Pioneer - Member of CAB Hall of Fame
A Canadian who once beat Winston Churchill in the London Daily Mail's "Voice of the Year" poll, Stewart MacPherson, was better-know to the people of the British Isles then in his own country. His brilliant career In broadcasting overseas followed a 23-day voyage to England working on a cattleboat - a trip he made in search of a job.
Hoping to find a position with a newspaper, MacPherson failed and had to take a job selling shoes. Responding to a BBC search for a hockey commentator, his familiarity with the players and the game impressed the BBC officials, and he joined the staff in 1937. Stewart branched out from hockey to cover bicycling and boxing. and such events as the Lord Mayor's Show and (back in Canada) the Royal Tour. During WW II, he was invited to join the BBC's war reporting unit, arriving after a brief stint in Canada just in time for the blitz. Assigned to the RAF, he filed a notable account of the raid over Cologne, then switched to the ground war as the invasion of Europe began.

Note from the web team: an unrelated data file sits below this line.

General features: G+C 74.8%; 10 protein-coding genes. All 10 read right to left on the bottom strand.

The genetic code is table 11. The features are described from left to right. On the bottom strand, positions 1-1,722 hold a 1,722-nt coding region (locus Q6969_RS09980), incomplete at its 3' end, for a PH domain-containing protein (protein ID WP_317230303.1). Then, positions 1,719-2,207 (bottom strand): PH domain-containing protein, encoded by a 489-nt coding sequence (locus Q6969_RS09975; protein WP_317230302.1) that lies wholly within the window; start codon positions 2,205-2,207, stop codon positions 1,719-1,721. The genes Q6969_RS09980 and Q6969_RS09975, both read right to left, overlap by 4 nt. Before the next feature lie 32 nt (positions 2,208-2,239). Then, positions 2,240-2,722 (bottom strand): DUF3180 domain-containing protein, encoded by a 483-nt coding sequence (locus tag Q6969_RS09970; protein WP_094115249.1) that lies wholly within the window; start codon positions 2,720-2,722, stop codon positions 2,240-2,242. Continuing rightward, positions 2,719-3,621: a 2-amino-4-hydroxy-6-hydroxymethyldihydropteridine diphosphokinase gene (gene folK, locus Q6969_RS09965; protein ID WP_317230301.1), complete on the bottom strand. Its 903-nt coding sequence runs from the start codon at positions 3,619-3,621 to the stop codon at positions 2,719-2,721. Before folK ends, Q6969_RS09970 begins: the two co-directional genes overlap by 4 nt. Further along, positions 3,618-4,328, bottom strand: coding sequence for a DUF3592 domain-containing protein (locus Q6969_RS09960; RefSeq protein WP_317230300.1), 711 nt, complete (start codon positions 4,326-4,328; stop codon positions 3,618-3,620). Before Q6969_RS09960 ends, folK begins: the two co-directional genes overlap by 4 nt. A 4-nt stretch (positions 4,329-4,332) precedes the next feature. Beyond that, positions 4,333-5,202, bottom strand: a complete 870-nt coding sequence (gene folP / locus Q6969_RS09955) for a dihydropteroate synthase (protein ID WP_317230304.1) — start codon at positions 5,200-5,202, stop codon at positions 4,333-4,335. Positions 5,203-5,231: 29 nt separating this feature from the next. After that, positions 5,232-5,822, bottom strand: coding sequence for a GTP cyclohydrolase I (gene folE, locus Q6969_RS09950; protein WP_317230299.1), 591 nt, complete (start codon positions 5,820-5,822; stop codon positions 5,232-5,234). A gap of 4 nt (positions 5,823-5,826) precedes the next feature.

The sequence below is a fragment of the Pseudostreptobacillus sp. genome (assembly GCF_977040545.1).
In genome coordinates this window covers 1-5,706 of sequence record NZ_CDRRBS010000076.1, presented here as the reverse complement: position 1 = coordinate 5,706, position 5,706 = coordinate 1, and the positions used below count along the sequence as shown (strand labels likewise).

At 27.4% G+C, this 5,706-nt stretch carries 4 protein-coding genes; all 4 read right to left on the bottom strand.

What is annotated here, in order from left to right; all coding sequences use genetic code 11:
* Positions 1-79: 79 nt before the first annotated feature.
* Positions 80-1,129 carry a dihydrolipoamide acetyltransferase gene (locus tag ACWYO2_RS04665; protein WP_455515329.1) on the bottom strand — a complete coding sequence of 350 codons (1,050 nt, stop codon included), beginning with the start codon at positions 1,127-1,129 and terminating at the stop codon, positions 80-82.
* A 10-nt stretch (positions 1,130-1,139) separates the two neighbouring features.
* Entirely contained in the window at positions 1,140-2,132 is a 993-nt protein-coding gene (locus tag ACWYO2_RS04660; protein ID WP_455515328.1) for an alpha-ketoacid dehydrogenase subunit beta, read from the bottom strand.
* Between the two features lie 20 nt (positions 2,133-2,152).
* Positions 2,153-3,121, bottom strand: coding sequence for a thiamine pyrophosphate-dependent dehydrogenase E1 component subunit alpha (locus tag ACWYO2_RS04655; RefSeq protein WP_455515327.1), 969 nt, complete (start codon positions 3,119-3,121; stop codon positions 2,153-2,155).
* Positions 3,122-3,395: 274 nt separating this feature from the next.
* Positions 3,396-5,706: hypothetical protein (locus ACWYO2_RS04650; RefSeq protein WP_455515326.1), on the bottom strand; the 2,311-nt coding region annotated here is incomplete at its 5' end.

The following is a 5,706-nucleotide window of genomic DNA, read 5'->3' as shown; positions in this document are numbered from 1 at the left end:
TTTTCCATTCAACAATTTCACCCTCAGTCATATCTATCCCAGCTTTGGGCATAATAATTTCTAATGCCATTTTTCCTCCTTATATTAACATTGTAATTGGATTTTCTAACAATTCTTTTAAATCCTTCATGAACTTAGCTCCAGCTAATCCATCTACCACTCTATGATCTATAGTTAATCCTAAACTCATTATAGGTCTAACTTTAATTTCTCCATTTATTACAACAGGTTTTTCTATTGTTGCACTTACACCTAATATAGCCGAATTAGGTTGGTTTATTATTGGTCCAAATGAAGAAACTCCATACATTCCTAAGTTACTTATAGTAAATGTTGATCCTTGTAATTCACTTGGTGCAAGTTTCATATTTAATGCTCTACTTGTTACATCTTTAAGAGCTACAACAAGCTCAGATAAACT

After the war, MacPherson became a media star as a free-lancer. One of his most remembered programs was TWENTY QUESTIONS, for which he was moderator. At the peak of his popularity, and because of pressure from his wife and family and the encouragement of CBS's Ed Morrow, he returned to North America and a job at the CBS station in Minneapolis, WCCO. When CBS decided to sell WCCO in 1960, MacPherson declined their offer of a move to Los Angeles, went back to Winnipeg and took up TV broadcasting on CJAY-TV - conducting talk shows, covering political conventions and reading the late evening news. He is remembered for his daily editorial - "Stew's Views".
In 1994. on the 50th anniversary of the Normandy invasion, he recalled how he landed on "D" Day +1 with a job to be done. Looking back an his career, MacPherson claimed he had only two regrets - that he had reported boxing (which actually had made him a household name) and that he had not moved to Britain earlier and stayed longer.
In 1989, Stewart MacPherson was inducted into the CAB's Broadcast Hall of Fame.
He died in 1995.
Written by J. Lyman Potts - January, 1997
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